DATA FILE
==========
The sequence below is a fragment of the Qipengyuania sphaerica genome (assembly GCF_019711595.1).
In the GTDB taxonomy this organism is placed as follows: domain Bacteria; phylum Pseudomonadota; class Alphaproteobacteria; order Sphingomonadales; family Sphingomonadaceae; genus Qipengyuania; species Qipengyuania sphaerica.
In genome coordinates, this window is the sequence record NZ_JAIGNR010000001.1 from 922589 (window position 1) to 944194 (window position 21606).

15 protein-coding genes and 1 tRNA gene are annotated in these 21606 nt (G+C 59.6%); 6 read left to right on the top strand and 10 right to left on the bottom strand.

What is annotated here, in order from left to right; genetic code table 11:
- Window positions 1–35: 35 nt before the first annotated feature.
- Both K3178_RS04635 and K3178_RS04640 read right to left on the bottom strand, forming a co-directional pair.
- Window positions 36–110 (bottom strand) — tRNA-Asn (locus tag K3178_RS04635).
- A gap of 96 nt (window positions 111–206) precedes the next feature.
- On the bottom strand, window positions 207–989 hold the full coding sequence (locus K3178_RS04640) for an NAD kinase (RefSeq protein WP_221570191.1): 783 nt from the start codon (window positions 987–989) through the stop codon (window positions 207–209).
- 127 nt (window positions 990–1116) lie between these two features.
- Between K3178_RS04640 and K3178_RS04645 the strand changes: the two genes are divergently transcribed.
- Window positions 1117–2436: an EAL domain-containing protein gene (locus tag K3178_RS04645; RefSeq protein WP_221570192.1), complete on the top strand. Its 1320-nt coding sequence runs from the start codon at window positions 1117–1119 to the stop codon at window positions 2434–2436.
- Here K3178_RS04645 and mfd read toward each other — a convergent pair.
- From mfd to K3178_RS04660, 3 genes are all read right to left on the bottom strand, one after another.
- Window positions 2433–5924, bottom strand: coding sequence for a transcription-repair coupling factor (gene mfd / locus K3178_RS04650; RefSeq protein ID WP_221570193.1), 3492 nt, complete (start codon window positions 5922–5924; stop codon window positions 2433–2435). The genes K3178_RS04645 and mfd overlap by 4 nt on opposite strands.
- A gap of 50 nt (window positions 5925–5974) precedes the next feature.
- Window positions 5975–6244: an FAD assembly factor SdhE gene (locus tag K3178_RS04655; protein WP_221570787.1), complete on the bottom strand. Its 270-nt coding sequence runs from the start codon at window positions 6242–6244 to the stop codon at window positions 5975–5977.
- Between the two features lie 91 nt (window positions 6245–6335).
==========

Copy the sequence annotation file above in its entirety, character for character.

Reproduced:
The sequence below is a fragment of the Qipengyuania sphaerica genome (assembly GCF_019711595.1).
In the GTDB taxonomy this organism is placed as follows: domain Bacteria; phylum Pseudomonadota; class Alphaproteobacteria; order Sphingomonadales; family Sphingomonadaceae; genus Qipengyuania; species Qipengyuania sphaerica.
In genome coordinates, this window is the sequence record NZ_JAIGNR010000001.1 from 922589 (window position 1) to 944194 (window position 21606).

15 protein-coding genes and 1 tRNA gene are annotated in these 21606 nt (G+C 59.6%); 6 read left to right on the top strand and 10 right to left on the bottom strand.

What is annotated here, in order from left to right; genetic code table 11:
- Window positions 1–35: 35 nt before the first annotated feature.
- Both K3178_RS04635 and K3178_RS04640 read right to left on the bottom strand, forming a co-directional pair.
- Window positions 36–110 (bottom strand) — tRNA-Asn (locus tag K3178_RS04635).
- A gap of 96 nt (window positions 111–206) precedes the next feature.
- On the bottom strand, window positions 207–989 hold the full coding sequence (locus K3178_RS04640) for an NAD kinase (RefSeq protein WP_221570191.1): 783 nt from the start codon (window positions 987–989) through the stop codon (window positions 207–209).
- 127 nt (window positions 990–1116) lie between these two features.
- Between K3178_RS04640 and K3178_RS04645 the strand changes: the two genes are divergently transcribed.
- Window positions 1117–2436: an EAL domain-containing protein gene (locus tag K3178_RS04645; RefSeq protein WP_221570192.1), complete on the top strand. Its 1320-nt coding sequence runs from the start codon at window positions 1117–1119 to the stop codon at window positions 2434–2436.
- Here K3178_RS04645 and mfd read toward each other — a convergent pair.
- From mfd to K3178_RS04660, 3 genes are all read right to left on the bottom strand, one after another.
- Window positions 2433–5924, bottom strand: coding sequence for a transcription-repair coupling factor (gene mfd / locus K3178_RS04650; RefSeq protein ID WP_221570193.1), 3492 nt, complete (start codon window positions 5922–5924; stop codon window positions 2433–2435). The genes K3178_RS04645 and mfd overlap by 4 nt on opposite strands.
- A gap of 50 nt (window positions 5925–5974) precedes the next feature.
- Window positions 5975–6244: an FAD assembly factor SdhE gene (locus tag K3178_RS04655; protein WP_221570787.1), complete on the bottom strand. Its 270-nt coding sequence runs from the start codon at window positions 6242–6244 to the stop codon at window positions 5975–5977.
- Between the two features lie 91 nt (window positions 6245–6335).